• ‘Banishing Ovid: Elizabethan Antitheatrical Polemic and its Replies' in La guerra dei teatri: Le controversie sul teatro in Europa dal secolo XVI alla fine dell'Ancien Régime, edited by Donatella Pallotti and Paola Pugliatti (Pisa: Edizioni ETS, 2008), 53-68.
  • ‘The "Histories" of Henry VI in Shakespeare in Europe’, in History and Memory, edited by Marta Gibińska and Agnieszka Romanowska, Krakow: Jagiellonian University Press, 2008, 79-89. 
  • Hamlet and the Modernist Paradigm: T.S. Eliot and G. Wilson Knight’ in Shakespeare and European Politics, edited by Dirk Delabastita, Jozef de Vos and Paul Franssen (Newark: University of Delaware Press, 2008), 234-46.
  •  ‘"Assim, emu ma pessoa vivo muitas outras": performance e identidade nas peças históricas de Shakespeare' in Performances: Estudos de literatura em homenagem a Marlene Soares dos Santos (Rio de Janeiro: Contra Capa Livraria, 2007), 39-53.
  • "Better a Shrew than a Sheep": Intertextuality and Shrew Taming Plays', Shakespeare Studies, 45, 2007, 26-44.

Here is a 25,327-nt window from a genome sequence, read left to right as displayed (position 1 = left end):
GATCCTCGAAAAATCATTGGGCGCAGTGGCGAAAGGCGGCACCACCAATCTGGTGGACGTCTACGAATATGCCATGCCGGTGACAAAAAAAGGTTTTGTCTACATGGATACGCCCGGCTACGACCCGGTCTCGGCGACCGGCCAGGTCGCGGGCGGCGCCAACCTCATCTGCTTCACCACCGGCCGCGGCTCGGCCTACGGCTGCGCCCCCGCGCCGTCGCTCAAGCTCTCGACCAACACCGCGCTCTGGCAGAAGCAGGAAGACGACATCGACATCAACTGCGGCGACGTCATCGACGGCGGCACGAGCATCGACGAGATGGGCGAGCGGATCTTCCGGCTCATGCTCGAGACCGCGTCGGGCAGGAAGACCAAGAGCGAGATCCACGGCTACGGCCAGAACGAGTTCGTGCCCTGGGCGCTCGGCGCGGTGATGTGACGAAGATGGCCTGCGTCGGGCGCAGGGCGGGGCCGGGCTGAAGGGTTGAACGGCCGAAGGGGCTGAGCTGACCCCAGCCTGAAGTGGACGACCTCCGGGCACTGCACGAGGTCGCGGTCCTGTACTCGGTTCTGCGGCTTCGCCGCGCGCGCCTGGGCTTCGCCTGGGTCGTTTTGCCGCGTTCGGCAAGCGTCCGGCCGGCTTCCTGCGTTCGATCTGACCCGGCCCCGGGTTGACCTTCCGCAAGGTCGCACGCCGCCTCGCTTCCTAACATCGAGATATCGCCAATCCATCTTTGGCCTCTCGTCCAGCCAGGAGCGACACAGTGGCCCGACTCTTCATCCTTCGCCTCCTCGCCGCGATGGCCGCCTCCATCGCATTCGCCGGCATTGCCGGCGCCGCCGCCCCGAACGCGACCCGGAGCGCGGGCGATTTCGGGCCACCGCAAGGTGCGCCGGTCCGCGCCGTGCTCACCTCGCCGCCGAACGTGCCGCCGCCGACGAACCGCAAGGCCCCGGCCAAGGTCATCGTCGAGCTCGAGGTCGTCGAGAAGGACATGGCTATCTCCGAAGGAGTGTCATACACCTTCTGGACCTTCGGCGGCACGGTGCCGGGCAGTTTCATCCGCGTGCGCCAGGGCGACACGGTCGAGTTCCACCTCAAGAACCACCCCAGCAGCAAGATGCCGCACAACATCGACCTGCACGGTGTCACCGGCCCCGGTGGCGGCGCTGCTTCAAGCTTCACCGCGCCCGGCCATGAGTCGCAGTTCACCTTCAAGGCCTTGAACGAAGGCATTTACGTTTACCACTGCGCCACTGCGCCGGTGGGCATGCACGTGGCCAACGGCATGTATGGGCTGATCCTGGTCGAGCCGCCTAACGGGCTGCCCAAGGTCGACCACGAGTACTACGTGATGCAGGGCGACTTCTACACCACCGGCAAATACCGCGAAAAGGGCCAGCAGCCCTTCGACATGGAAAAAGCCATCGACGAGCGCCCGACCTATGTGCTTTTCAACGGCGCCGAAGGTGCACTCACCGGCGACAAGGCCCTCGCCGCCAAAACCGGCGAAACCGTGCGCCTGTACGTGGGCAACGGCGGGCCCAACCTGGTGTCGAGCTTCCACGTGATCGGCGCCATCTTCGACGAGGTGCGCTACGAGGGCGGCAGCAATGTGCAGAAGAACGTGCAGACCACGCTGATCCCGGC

• ‘Transgressing Authority in English Renaissance Drama’, Textus, 19, English Studies in Italy (2007), 355-72.
  • The “complexion” of Twelfth Night’, Shakespeare Survey, 58 (2005), 199-208.
  • ‘Shakespeare Productions in Ireland, 2002-2004’, Shakespeare Survey, 58 (2005), 260-68.
  • ‘Negotiating the Boundaries: English Renaissance Dramatic Censorship’, Anglistica Pisana, III.2 (2007).
  • with Raymond Hargreaves `Hamlet and the Theatre of the Mind' in Literature, Readers and Dialogue: Essays by and in Reply to Douglas Jefferson (Dublin, 2006), 23-38.